Mercedes-Benz M Class SUV (2012 - ) review
Read the Mercedes M-Class (2012 - ) car review by Auto Trader's motoring experts, covering price, specification, running costs, practicality, safety and how it drivesThe Auto Trader expert verdict: 4.2 Mercedes has set out to make one of the most refined and comfortable luxury 4x4s on the market. There’s no doubt it has succeeded
- Very comfortable on most surfaces
- Quiet, powerful diesel engines
- Masses of cabin and luggage space
- Limited off-road ability
- There’s no seven-seat option
- Some rivals are more sporty to drive
At a glance
Things are nice and simple in the M-Class range, as the diesel-engined models come with just one trim level, Sport. This brings alloy wheels, automatic wipers, a powered tailgate, an AMG styling kit, climate control, metallic paint and sat-nav. If that’s not enough, you can also choose from an extensive list of options that includes air suspension, an off-road package, heated seats, a sunroof, DAB radio and a rear seat entertainment package. The ML63 AMG, meanwhile, has its own its own trim level, including Leather AMG Sports seats and a leather-covered dashboard.
The Mercedes M-Class is a very smart-looking car, with sharp front-end styling thanks to the bold grille and sculpted headlamps. There’s no hiding just how big a car it is, but the sculpted lines along the sides work well with the sharply angled panel behind the wide windows to give the car a sense of speed and motion, even when it’s standing still. The M-Class is pitched at the luxury on-road SUV market – rather than being a proper off-roader – so all versions get big alloy wheels and, relatively speaking, low ground clearance.
The M-Class feels, for the most part, like a luxury car, with plenty of equipment and more than a passing resemblance to what you’ll find in the company’s fine saloons. However, there are a lot of buttons, both on the dashboard and steering wheel, which takes some getting used to. Plus, there are some hard plastics for the lower half of the cabin, which you wouldn’t find in many cars of similar price and prestige.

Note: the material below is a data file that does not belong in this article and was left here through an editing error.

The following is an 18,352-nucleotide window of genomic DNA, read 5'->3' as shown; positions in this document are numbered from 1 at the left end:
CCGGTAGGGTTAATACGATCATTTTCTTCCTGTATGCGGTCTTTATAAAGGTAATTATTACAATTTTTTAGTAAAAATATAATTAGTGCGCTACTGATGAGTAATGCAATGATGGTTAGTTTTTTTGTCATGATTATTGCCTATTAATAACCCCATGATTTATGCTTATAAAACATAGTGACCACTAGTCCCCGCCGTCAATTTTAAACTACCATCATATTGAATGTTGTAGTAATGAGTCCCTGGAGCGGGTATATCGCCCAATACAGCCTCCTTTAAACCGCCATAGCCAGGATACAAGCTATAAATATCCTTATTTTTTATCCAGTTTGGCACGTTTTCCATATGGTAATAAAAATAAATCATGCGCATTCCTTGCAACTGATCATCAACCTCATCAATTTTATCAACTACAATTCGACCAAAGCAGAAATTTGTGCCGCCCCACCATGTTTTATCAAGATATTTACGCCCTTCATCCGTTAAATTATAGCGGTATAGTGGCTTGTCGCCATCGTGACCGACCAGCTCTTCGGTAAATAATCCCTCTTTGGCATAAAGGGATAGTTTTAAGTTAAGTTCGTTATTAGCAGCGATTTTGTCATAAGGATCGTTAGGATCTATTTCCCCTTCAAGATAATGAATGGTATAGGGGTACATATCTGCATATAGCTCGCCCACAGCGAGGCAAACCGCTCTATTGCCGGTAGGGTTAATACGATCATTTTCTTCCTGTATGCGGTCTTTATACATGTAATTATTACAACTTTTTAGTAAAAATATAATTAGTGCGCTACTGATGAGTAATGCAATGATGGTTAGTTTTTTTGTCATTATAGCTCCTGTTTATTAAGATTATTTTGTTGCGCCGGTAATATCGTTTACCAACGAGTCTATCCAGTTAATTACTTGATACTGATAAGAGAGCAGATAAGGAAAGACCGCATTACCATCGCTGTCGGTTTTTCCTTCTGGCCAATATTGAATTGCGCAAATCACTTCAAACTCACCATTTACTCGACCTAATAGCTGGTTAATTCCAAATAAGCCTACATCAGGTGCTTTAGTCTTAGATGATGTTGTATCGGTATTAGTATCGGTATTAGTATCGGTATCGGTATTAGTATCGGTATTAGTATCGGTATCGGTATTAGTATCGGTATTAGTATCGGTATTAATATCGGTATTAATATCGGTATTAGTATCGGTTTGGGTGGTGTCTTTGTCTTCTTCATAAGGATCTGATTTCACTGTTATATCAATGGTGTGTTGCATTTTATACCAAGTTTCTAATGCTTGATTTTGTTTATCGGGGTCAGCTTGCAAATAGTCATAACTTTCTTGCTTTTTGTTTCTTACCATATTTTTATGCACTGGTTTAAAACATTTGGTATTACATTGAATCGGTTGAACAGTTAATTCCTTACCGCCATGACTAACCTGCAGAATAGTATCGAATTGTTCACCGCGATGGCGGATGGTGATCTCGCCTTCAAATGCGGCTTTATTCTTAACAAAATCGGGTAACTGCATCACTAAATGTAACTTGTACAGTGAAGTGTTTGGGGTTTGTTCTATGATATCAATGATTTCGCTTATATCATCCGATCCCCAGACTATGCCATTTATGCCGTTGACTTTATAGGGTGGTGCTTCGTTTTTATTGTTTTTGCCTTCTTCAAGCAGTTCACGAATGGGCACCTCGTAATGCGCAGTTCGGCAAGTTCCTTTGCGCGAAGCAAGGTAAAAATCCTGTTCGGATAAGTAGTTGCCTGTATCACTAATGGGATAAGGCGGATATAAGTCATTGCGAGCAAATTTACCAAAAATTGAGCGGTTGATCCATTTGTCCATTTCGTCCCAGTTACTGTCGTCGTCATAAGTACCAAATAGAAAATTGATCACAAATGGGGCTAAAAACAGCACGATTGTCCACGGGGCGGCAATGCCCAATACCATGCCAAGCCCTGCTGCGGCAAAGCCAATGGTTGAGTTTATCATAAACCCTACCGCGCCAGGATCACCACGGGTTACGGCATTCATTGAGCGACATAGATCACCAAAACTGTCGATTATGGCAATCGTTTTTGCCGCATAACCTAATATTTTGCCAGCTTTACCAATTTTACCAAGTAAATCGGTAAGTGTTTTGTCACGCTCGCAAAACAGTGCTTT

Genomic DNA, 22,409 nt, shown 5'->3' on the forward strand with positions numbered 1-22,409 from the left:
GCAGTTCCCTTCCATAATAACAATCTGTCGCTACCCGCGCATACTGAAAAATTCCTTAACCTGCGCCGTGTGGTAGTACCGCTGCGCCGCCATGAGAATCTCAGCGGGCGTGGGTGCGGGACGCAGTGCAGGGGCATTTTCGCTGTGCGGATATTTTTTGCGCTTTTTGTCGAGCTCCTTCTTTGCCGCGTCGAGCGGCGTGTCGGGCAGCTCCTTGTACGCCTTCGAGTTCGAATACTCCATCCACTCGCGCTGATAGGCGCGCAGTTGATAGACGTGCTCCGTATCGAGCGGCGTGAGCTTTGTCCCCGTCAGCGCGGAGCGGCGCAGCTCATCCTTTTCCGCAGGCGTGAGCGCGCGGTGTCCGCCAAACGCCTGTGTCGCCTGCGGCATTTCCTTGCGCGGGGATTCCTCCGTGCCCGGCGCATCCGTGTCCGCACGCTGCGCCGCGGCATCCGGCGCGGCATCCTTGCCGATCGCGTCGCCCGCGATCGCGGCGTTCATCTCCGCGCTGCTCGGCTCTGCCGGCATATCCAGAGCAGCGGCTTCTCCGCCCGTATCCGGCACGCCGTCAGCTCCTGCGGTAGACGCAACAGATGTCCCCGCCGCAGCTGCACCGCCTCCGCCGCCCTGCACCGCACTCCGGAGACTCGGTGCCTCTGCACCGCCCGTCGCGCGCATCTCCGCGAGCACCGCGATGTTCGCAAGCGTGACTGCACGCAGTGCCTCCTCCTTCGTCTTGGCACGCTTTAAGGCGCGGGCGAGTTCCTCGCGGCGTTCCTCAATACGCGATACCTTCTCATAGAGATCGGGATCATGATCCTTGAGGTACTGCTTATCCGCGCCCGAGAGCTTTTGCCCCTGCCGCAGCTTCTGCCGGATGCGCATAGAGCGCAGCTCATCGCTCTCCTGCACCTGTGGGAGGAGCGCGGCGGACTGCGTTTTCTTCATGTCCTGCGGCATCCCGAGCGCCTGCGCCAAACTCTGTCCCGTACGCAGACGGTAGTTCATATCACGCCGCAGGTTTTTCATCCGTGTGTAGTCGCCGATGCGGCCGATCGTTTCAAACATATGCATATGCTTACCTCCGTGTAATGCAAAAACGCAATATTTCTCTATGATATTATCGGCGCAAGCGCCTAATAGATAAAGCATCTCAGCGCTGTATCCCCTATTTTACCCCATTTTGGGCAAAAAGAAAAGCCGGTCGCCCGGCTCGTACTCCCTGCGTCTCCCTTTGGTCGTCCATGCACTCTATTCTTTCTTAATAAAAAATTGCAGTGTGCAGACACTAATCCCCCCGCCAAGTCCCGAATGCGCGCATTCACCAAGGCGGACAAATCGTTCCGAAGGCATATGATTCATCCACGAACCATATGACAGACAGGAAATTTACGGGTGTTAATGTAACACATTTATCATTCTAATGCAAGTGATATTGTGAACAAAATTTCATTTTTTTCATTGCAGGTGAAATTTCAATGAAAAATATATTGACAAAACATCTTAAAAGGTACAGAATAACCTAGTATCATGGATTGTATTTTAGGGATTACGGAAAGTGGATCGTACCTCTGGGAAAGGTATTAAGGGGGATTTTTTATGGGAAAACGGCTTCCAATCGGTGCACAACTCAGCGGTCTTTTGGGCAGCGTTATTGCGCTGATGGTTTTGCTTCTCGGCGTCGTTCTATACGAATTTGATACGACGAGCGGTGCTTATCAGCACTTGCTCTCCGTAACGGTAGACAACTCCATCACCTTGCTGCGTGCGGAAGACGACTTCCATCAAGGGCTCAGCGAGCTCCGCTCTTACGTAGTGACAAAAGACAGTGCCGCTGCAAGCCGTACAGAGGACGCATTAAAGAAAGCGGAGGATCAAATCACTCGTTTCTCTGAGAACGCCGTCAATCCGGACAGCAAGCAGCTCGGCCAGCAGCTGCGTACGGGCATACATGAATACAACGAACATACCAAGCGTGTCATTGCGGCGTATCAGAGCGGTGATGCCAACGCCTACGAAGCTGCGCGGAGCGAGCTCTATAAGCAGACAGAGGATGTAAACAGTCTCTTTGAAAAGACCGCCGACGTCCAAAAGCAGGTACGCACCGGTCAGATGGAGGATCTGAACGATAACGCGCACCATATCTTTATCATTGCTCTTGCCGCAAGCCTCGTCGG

Of the three engines, the 5.5-litre V8 petrol unit in the ML63 AMG is the one to go for if speed is your thing – it breaks five seconds to 62mph. However, both diesels have mountains of pulling power at very low revs and should provide all the flexibility you need, while the seven-speed automatic gearbox shifts smoothly and quickly. The 2.1-litre engine in the ML250 is more than adequate for everyday motoring, but there’s no denying that the extra power and torque of the V6 in the ML350 are welcome; and, it’s a matter of personal taste whether you appreciate the extra pace and responsiveness or just the fact that it’s less hard work to get around.
The driving position is excellent; that well-worn maxim about a high driving position and the good visibility it affords rings true here. Five people will be well accommodated in the big Merc, as will all their luggage in the boot, which is almost as big as the E-Class Estate’s. The split-folding rear bench seat folds flat, unlocking over 2,000 litres of space, while the cabin accommodates everyday oddments well, with lots of stowage areas dotted around. Where the M-Class does come up short, though, is that unlike some rivals (and previous M-Class models), you can’t buy an extra pair of seats for the boot to turn this into a seven-seater.
Mercedes has been criticised in the past for letting its standards drop, but the M-Class is proof that it is back to its best. The build quality is excellent and we have no doubt that the car will prove to be sound, a feeling that is borne out by Mercedes consistently doing well in customer satisfaction surveys.
Ride and handling
Unlike more sporty SUVs, such as the Porsche Cayenne or BMW X5, this Mercedes is built primarily for comfort. The soft ride is luxurious, gliding over roads in a soothing, level-bodied fashion, with its comfortable motorway ride particularly impressive. It’s quiet too, keeping engine, road and wind noise at bay, which adds to the sense of calm. Drive the M-Class hard and you’ll encounter body roll and numb steering, all of which means it’s not as agile or rewarding for keen drivers as its German rivals. However, given its aim in life, that’s no great problem. Likewise, although it’s no off-road machine, the ML’s 4×4 drivetrain can easily deal with winter snow.
Avoid the ML63 AMG if your bank balance is any sort of issue, because you’ll be lucky to see even 20mpg unless you’re always on the motorway. Both diesels are pretty impressive, but in almost every respect the ML250 is the one to choose. It averages some 5mpg more than the ML350, as well sitting four company car tax bands lower and costing less to insure. Mind you, even the ML350 is much better for economy and emissions than the Land Rover Discovery.
With all the various bits and pieces fitted to it, the M-Class is a very safe car and it achieved a maximum five-star rating from Euro NCAP. It’s also good for pedestrians, thanks to the ‘active’ bonnet. Sensors detect when a pedestrian has been struck and the rear of the bonnet is lifted to provide greater clearance to hard structures underneath. Standard equipment on every model includes Attention Assist and the Pre-Safe safety system, which takes precautionary measures if it senses that the car is about to be involved in an accident. Among the options are Blind Spot Assist and Lane-Keeping Assist and the more advanced Driving Assistance Package, which includes systems that actively work to prevent accidents.